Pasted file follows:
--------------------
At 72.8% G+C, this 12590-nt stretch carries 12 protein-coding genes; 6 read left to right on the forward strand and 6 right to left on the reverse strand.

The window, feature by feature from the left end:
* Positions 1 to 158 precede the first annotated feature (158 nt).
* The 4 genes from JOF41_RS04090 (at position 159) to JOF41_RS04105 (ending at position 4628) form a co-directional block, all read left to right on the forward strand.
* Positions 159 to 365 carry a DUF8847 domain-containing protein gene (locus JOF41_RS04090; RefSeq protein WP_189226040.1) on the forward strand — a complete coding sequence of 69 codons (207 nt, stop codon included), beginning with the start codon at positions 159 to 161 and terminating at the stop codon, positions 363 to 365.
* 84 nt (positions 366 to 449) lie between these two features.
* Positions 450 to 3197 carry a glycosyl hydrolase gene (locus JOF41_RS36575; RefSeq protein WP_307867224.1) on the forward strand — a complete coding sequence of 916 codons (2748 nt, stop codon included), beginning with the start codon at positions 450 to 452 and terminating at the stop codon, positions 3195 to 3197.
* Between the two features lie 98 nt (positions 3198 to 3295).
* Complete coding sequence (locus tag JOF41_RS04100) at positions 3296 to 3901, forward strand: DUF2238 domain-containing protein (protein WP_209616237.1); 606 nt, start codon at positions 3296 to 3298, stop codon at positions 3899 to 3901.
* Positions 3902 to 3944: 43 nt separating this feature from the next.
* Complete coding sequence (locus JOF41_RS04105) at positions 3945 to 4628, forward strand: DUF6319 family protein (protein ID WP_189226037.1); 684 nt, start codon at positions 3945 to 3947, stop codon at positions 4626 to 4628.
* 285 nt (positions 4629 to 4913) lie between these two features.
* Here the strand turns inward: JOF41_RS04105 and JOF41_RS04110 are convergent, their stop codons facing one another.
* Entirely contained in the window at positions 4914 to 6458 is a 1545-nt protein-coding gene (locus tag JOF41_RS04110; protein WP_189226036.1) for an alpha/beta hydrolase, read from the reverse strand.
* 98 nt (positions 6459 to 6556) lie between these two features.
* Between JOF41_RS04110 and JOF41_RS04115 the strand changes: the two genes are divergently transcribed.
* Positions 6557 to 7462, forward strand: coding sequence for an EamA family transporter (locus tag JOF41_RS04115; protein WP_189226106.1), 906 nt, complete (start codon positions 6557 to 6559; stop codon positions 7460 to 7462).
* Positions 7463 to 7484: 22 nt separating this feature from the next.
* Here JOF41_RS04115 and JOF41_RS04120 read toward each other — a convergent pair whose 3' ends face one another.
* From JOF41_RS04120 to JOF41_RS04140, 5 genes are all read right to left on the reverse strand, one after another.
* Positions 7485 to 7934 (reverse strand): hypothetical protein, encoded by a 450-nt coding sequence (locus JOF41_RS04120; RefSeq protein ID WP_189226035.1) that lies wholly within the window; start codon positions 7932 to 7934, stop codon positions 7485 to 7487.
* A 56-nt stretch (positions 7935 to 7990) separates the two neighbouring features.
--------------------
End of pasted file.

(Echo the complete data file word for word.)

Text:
At 72.8% G+C, this 12590-nt stretch carries 12 protein-coding genes; 6 read left to right on the forward strand and 6 right to left on the reverse strand.

The window, feature by feature from the left end:
* Positions 1 to 158 precede the first annotated feature (158 nt).
* The 4 genes from JOF41_RS04090 (at position 159) to JOF41_RS04105 (ending at position 4628) form a co-directional block, all read left to right on the forward strand.
* Positions 159 to 365 carry a DUF8847 domain-containing protein gene (locus JOF41_RS04090; RefSeq protein WP_189226040.1) on the forward strand — a complete coding sequence of 69 codons (207 nt, stop codon included), beginning with the start codon at positions 159 to 161 and terminating at the stop codon, positions 363 to 365.
* 84 nt (positions 366 to 449) lie between these two features.
* Positions 450 to 3197 carry a glycosyl hydrolase gene (locus JOF41_RS36575; RefSeq protein WP_307867224.1) on the forward strand — a complete coding sequence of 916 codons (2748 nt, stop codon included), beginning with the start codon at positions 450 to 452 and terminating at the stop codon, positions 3195 to 3197.
* Between the two features lie 98 nt (positions 3198 to 3295).
* Complete coding sequence (locus tag JOF41_RS04100) at positions 3296 to 3901, forward strand: DUF2238 domain-containing protein (protein WP_209616237.1); 606 nt, start codon at positions 3296 to 3298, stop codon at positions 3899 to 3901.
* Positions 3902 to 3944: 43 nt separating this feature from the next.
* Complete coding sequence (locus JOF41_RS04105) at positions 3945 to 4628, forward strand: DUF6319 family protein (protein ID WP_189226037.1); 684 nt, start codon at positions 3945 to 3947, stop codon at positions 4626 to 4628.
* 285 nt (positions 4629 to 4913) lie between these two features.
* Here the strand turns inward: JOF41_RS04105 and JOF41_RS04110 are convergent, their stop codons facing one another.
* Entirely contained in the window at positions 4914 to 6458 is a 1545-nt protein-coding gene (locus tag JOF41_RS04110; protein WP_189226036.1) for an alpha/beta hydrolase, read from the reverse strand.
* 98 nt (positions 6459 to 6556) lie between these two features.
* Between JOF41_RS04110 and JOF41_RS04115 the strand changes: the two genes are divergently transcribed.
* Positions 6557 to 7462, forward strand: coding sequence for an EamA family transporter (locus tag JOF41_RS04115; protein WP_189226106.1), 906 nt, complete (start codon positions 6557 to 6559; stop codon positions 7460 to 7462).
* Positions 7463 to 7484: 22 nt separating this feature from the next.
* Here JOF41_RS04115 and JOF41_RS04120 read toward each other — a convergent pair whose 3' ends face one another.
* From JOF41_RS04120 to JOF41_RS04140, 5 genes are all read right to left on the reverse strand, one after another.
* Positions 7485 to 7934 (reverse strand): hypothetical protein, encoded by a 450-nt coding sequence (locus JOF41_RS04120; RefSeq protein ID WP_189226035.1) that lies wholly within the window; start codon positions 7932 to 7934, stop codon positions 7485 to 7487.
* A 56-nt stretch (positions 7935 to 7990) separates the two neighbouring features.